|Quick Facts: Genetic Counselors|
|2017 Median Pay||$77,480 per year
$37.25 per hour
|Typical Entry-Level Education||Master's degree|
|Work Experience in a Related Occupation||None|
|Number of Jobs, 2016||3,100|
|Job Outlook, 2016-26||29% (Much faster than average)|
|Employment Change, 2016-26||900|
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Genetic Counselors Career, Salary and Education Information
What Genetic Counselors Do
Genetic counselors assess individual or family risk for a variety of inherited conditions, such as genetic disorders and birth defects. They provide information and support to other healthcare providers, or to individuals and families concerned with the risk of inherited conditions.
Duties of Genetic Counselors
Genetic counselors typically do the following:
Interview patients to get comprehensive individual family and medical histories
Evaluate genetic information to identify patients or families at risk for specific genetic disorders
Write detailed consultation reports to provide information on complex genetic concepts for patients or referring physicians
Discuss testing options and the associated risks, benefits, and limitations with patients, families, and other healthcare providers
Counsel patients and family members by providing information, education, or reassurance regarding genetic risks and inherited conditions
Participate in professional organizations or conferences to keep abreast of developments in genetics and genomics
Genetic counselors identify specific genetic disorders or risks through the study of genetics. A genetic disorder or syndrome is inherited. For parents who are expecting children, counselors use genetics to predict whether a baby is likely to have hereditary disorders, such as Down syndrome and cystic fibrosis, among others. Genetic counselors also assess the risk for an adult to develop diseases with a genetic component, such as certain forms of cancer.
Counselors identify these conditions by studying patients’ genes through DNA testing. Medical laboratory technologists perform lab tests, which genetic counselors then evaluate and use for counseling patients and their families. They share this information with other health professionals, such as physicians and medical and clinical laboratory technologists and technicians.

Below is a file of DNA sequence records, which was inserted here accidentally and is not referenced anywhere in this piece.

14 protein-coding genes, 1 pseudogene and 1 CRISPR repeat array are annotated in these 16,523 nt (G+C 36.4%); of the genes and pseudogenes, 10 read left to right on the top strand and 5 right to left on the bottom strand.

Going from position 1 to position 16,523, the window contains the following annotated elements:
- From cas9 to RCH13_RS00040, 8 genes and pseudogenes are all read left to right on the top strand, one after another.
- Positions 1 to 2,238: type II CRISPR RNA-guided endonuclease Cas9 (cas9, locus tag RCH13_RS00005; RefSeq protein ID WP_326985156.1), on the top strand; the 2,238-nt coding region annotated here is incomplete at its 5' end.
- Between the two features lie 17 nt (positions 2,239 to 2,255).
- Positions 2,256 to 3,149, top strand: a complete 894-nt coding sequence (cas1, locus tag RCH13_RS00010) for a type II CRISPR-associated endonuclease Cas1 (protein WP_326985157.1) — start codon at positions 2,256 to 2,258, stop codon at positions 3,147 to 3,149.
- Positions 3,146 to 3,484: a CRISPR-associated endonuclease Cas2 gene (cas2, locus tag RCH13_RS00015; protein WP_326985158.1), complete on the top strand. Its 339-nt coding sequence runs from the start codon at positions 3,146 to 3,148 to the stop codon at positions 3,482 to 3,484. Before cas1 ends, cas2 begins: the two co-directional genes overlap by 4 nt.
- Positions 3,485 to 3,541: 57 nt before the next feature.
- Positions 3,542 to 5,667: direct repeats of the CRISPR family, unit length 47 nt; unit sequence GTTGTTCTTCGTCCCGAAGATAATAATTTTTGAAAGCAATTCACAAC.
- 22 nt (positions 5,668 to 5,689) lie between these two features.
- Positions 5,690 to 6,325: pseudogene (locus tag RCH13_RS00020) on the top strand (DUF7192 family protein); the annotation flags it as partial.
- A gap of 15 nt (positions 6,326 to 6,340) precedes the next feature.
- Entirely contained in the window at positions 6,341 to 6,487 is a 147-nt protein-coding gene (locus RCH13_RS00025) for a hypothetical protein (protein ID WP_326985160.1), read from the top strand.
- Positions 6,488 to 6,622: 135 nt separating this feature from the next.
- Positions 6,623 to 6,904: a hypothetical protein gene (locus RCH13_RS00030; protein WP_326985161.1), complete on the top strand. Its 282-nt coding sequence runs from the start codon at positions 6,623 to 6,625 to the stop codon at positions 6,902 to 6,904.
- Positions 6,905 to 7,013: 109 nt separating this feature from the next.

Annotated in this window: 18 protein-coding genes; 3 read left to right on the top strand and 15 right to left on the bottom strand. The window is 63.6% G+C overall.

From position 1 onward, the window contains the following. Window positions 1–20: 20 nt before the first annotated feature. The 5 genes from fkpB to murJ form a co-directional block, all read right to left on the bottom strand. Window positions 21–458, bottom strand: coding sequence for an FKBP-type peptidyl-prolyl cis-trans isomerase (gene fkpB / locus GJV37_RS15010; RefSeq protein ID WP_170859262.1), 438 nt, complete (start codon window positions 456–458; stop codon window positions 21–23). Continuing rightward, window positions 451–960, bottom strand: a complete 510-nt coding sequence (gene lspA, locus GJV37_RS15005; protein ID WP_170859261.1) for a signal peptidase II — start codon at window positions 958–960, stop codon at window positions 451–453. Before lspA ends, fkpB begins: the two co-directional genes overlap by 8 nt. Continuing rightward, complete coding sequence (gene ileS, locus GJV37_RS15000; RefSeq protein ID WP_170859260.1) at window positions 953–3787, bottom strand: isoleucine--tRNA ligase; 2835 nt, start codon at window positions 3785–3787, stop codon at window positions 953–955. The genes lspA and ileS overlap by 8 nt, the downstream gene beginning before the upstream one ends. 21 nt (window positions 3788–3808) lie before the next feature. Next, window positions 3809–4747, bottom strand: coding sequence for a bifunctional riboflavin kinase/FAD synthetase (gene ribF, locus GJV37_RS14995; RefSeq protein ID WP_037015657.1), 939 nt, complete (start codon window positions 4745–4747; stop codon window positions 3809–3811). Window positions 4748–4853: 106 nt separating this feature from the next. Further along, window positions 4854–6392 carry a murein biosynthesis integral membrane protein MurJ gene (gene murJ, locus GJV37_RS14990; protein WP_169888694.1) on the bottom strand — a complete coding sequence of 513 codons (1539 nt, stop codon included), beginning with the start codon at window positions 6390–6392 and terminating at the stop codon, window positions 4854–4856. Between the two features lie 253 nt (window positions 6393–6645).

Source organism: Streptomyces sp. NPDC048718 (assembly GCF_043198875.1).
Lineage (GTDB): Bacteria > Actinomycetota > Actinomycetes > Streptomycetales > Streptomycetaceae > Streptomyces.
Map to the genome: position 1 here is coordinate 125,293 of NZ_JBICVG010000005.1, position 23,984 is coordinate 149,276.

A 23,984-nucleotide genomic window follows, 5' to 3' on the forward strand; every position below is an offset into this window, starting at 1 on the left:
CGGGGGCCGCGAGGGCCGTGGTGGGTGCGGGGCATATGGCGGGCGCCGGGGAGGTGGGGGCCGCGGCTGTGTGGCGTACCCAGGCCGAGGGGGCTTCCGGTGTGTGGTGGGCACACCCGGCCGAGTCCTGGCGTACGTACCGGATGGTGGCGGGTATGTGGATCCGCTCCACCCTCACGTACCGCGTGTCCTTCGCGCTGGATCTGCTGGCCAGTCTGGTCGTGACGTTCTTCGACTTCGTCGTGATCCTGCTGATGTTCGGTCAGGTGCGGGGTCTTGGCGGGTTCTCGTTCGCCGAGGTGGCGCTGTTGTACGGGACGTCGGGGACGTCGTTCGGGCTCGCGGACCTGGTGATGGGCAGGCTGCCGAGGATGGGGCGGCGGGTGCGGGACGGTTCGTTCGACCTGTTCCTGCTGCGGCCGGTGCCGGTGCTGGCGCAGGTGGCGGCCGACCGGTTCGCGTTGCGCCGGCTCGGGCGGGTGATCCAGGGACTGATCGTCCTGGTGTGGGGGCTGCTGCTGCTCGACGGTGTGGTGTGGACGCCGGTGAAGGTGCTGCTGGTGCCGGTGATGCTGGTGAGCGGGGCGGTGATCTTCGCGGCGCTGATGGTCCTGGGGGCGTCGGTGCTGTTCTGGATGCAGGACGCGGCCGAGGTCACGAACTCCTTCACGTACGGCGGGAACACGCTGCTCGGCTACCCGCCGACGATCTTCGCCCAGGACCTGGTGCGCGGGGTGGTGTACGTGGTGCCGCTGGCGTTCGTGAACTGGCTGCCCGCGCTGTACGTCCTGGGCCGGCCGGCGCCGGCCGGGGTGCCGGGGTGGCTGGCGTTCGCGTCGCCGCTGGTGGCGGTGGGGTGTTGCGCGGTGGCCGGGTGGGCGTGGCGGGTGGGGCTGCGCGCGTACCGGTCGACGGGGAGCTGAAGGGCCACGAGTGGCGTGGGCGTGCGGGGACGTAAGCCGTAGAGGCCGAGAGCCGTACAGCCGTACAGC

According to a 2016 survey from the National Society of Genetic Counselors, most genetic counselors specialize in traditional areas of genetic counseling: prenatal, cancer, and pediatric. The survey noted that genetic counselors also may work in one or more specialty fields such as cardiovascular health, genomic medicine, neurogenetics, and psychiatry.
Work Environment for Genetic Counselors
Genetic counselors held about 3,100 jobs in 2016. The largest employers of genetic counselors were as follows:
Hospitals; state, local, and private: 33%
Offices of physicians: 20%
Medical and diagnostic laboratories: 18%
Colleges, universities, and professional schools; state, local, and private: 11%
Self-employed workers: 8%
Genetic counselors work with families, patients, and other medical professionals.
Work Schedules for genetic counselors
Most genetic counselors work full time and have a standard work schedule.
How to Become a Genetic Counselor
Genetic counselors typically need a master’s degree in genetic counseling or genetics, and board certification.
Genetic counselors typically need a master’s degree in genetic counseling or genetics.
Coursework in genetic counseling includes public health, epidemiology, psychology, and developmental biology. Classes emphasize genetics, public health, and patient empathy. Students also must complete clinical rotations, during which they work directly with patients and clients. Clinical rotations provide supervised experience for students, allowing them to work in different work environments, such as prenatal diagnostic centers, pediatric hospitals, or cancer centers.